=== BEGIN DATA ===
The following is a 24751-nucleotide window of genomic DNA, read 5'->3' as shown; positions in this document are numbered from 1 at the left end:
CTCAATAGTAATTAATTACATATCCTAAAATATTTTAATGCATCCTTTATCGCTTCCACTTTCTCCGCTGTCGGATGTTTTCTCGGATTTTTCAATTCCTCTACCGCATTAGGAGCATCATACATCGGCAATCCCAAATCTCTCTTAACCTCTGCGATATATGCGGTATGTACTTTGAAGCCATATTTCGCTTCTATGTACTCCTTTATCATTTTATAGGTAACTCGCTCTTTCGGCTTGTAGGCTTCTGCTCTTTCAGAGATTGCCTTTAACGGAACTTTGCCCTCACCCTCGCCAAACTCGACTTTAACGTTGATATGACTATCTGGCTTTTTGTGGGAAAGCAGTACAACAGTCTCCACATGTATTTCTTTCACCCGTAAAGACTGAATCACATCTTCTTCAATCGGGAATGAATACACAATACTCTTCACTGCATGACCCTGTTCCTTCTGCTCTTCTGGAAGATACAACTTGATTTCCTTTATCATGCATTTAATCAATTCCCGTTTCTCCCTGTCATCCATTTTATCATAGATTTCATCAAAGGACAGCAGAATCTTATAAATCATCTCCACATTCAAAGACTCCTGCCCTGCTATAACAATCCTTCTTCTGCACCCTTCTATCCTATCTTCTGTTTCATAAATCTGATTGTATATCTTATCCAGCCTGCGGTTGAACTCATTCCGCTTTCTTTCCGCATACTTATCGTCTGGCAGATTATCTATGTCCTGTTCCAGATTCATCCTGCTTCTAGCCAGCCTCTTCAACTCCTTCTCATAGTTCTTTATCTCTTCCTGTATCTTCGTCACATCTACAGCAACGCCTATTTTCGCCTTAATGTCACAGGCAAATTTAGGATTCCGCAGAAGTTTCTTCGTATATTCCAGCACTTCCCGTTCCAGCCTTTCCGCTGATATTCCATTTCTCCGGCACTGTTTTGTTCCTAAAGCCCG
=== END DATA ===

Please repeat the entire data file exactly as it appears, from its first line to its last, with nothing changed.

The following is a 24751-nucleotide window of genomic DNA, read 5'->3' as shown; positions in this document are numbered from 1 at the left end:
CTCAATAGTAATTAATTACATATCCTAAAATATTTTAATGCATCCTTTATCGCTTCCACTTTCTCCGCTGTCGGATGTTTTCTCGGATTTTTCAATTCCTCTACCGCATTAGGAGCATCATACATCGGCAATCCCAAATCTCTCTTAACCTCTGCGATATATGCGGTATGTACTTTGAAGCCATATTTCGCTTCTATGTACTCCTTTATCATTTTATAGGTAACTCGCTCTTTCGGCTTGTAGGCTTCTGCTCTTTCAGAGATTGCCTTTAACGGAACTTTGCCCTCACCCTCGCCAAACTCGACTTTAACGTTGATATGACTATCTGGCTTTTTGTGGGAAAGCAGTACAACAGTCTCCACATGTATTTCTTTCACCCGTAAAGACTGAATCACATCTTCTTCAATCGGGAATGAATACACAATACTCTTCACTGCATGACCCTGTTCCTTCTGCTCTTCTGGAAGATACAACTTGATTTCCTTTATCATGCATTTAATCAATTCCCGTTTCTCCCTGTCATCCATTTTATCATAGATTTCATCAAAGGACAGCAGAATCTTATAAATCATCTCCACATTCAAAGACTCCTGCCCTGCTATAACAATCCTTCTTCTGCACCCTTCTATCCTATCTTCTGTTTCATAAATCTGATTGTATATCTTATCCAGCCTGCGGTTGAACTCATTCCGCTTTCTTTCCGCATACTTATCGTCTGGCAGATTATCTATGTCCTGTTCCAGATTCATCCTGCTTCTAGCCAGCCTCTTCAACTCCTTCTCATAGTTCTTTATCTCTTCCTGTATCTTCGTCACATCTACAGCAACGCCTATTTTCGCCTTAATGTCACAGGCAAATTTAGGATTCCGCAGAAGTTTCTTCGTATATTCCAGCACTTCCCGTTCCAGCCTTTCCGCTGATATTCCATTTCTCCGGCACTGTTTTGTTCCTAAAGCCCG